Bearing Wastewater Treatment
Zinc is most often found in plating and galvanizing operations.
In plating shops, the zinc is often complexed with cyanide and the
cyanide must be treated to free the zinc before precipitation can
occur. Traditional cyanide destruct systems use sodium hypochlorite
to oxidize the cyanide. Like
copper, zinc can be precipitated as the hydroxide
salt. Finally, it can be removed by ion exchange in methods similar
Precipitation of the insoluble hydroxide salt is the most common
form of treatment. This salt is formed by adjusting the pH of the
water to about 10-10.5 to form the precipitate. If cyanide is
present, it must be pre-treated before entering the Hydro-Flo
treatment system. When other complexing agents are present,
can design a treatment system using metal trapping chemistry.
Ion exchange can be used to remove zinc from wastewater.
Hydro-Flo ion exchange systems are designed to
treat plating rinse water with trace amounts of metals. The water is
sent through cation and anion resin beds, along with activated
carbon and/or media filtration to produce deionized water that can
be returned to the process. The advantage offered by Hydro-Flo ion exchange
systems is that the resin is regenerated on-site, eliminating the
need for bottle haul off. Since the regenerate waste will contain
any copper and other metals removed during treatment, a vacuum
distillation system can be used to concentrate the regenerate even
further to reduce the amount of liquid waste hauled away. The
purified water from the vacuum distillation system can also be
returned to the process.
The typical method to remove zinc
from wastewater is as follows:
Stage 1 Precipitation:
pH is adjusted upward to a pH of 8-9.5 to the optimum chrome
hydroxide precipitation point. Often, a coagulant such as ferric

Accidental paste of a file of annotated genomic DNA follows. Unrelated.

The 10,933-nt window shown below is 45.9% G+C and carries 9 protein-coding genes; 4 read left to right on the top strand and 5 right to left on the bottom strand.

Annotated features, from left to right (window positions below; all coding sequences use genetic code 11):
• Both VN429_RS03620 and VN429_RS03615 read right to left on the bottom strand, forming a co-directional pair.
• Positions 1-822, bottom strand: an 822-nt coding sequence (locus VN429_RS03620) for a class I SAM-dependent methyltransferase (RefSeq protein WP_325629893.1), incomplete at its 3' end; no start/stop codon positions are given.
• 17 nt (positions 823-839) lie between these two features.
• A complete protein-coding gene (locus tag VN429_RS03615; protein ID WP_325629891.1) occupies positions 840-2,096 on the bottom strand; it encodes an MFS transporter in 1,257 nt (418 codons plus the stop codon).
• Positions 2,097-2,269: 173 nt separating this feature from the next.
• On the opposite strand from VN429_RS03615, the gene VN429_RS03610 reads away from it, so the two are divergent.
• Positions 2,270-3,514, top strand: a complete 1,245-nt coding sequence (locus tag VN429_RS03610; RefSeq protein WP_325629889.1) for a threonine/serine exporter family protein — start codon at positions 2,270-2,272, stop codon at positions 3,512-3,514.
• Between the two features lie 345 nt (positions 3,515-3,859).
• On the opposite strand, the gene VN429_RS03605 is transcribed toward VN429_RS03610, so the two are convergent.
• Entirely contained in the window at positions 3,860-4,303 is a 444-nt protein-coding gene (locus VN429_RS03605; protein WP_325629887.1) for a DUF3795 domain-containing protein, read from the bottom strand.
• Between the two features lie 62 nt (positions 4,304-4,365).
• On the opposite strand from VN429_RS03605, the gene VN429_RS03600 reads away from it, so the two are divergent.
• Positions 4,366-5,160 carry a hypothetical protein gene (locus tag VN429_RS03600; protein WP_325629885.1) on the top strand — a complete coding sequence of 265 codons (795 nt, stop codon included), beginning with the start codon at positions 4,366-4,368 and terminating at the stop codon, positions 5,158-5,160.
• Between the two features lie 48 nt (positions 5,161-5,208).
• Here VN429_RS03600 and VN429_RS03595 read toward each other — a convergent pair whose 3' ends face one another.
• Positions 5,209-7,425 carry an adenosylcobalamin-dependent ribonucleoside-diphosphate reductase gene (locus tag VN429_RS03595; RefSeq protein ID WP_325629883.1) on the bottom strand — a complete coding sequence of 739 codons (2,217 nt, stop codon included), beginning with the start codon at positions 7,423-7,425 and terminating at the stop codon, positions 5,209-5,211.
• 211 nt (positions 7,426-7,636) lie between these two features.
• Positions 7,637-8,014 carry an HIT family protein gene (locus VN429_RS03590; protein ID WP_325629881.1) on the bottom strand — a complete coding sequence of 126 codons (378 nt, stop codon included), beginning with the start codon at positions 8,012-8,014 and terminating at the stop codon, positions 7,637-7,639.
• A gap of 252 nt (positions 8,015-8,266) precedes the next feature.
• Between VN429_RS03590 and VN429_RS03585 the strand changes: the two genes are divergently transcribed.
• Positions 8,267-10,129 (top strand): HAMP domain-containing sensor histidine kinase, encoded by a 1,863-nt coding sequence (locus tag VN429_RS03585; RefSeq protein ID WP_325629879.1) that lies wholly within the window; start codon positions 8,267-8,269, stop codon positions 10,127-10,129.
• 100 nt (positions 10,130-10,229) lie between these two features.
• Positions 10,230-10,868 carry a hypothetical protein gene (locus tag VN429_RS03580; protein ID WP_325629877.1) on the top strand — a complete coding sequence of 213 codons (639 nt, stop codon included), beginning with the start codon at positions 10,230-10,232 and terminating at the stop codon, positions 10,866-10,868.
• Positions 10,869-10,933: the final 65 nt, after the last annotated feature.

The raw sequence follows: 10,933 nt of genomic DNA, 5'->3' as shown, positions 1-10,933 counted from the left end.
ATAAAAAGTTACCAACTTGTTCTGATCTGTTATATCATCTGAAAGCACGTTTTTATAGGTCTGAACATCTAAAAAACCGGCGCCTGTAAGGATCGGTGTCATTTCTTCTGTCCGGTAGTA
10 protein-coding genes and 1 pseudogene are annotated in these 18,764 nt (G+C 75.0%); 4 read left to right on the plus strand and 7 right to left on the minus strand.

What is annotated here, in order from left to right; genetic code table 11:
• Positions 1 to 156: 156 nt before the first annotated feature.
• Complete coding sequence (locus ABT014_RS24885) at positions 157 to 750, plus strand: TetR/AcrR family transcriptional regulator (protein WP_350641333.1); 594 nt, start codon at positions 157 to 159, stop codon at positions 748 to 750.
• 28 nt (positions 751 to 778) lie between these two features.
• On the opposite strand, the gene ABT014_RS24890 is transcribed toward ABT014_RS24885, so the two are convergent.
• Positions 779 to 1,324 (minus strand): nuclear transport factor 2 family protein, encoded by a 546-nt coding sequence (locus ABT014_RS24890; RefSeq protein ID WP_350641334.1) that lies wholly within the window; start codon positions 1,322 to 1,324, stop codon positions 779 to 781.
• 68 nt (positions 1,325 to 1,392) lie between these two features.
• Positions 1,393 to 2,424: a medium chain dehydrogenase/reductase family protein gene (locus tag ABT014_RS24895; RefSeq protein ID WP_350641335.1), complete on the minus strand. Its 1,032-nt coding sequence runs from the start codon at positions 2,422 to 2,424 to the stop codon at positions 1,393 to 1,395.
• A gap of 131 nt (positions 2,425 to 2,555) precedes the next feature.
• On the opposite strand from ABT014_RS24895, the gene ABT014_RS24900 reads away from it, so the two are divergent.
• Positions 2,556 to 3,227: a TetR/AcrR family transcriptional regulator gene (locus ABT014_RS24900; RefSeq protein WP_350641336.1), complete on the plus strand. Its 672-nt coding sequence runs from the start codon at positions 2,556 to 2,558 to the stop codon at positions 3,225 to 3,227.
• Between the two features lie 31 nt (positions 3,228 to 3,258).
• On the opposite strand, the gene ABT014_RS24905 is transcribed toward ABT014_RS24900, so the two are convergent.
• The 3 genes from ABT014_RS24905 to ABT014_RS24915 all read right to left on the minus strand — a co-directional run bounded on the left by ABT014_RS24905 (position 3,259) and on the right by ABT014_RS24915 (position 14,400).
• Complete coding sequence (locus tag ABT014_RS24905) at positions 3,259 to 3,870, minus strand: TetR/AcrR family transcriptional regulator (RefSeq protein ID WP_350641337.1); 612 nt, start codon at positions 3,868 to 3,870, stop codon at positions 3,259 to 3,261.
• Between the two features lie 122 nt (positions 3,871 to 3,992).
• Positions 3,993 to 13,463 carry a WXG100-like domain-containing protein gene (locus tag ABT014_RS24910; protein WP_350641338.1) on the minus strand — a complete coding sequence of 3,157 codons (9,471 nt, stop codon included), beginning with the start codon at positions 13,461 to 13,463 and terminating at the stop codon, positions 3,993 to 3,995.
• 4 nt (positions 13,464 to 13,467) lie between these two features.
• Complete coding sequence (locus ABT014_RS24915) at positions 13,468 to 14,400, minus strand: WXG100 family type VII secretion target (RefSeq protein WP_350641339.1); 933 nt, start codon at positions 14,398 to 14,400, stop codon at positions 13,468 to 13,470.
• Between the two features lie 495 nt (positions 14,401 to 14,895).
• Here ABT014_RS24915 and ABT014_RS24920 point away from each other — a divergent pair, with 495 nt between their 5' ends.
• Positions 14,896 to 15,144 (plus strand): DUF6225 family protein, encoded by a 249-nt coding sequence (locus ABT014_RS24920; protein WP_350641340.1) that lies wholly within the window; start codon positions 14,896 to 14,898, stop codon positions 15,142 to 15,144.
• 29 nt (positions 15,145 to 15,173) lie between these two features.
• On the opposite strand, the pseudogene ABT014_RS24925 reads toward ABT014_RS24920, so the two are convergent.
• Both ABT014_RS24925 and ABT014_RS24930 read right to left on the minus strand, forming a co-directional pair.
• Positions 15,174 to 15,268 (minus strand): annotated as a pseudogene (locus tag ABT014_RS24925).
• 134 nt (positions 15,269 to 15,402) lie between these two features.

sulfate is added to enhance metal co-precipitation and the formation
of “pin floc”.
Stage 2 Flash mix:
The wastewater with it’s precipitated pin
floc is introduced to the flash mix zone where a polymer flocculent
is added. This stage maximizes flocculent dispersion throughout the
Stage 3 Flocculation:
The wastewater is now introduced to the slow mix zone to agglomerate
the pin floc into larger rapid settling particles.
Clarifier, Inclined Plate:
The flocculated wastewater is introduced into the clarifier where
the settling particles accumulate in the sludge chamber. The
clarified water then exits the clarifier and flows downstream to
sewer or further treatment if necessary.
Clarifier Sludge Handling:
The accumulated sludge is periodically removed from the clarifier
and sent to a sludge holding tank where it further thickens for
disposal or dewatering.
Sludge dewatering is typically handled by a Filter Press. After
processing a batch of "sludge" the filter press is emptied of
“chrome cake” which is a semi solid of approximately 20-35 %
solids. Chrome cake is high in chrome and sulfite and should be
disposed of according to environmental regulations.
Plating shops are found in typically two
categories, captive and independent shops. Some industries operate
their own captive, in house plating operation while others outsource
to an independent plating operation.
Typical industries include: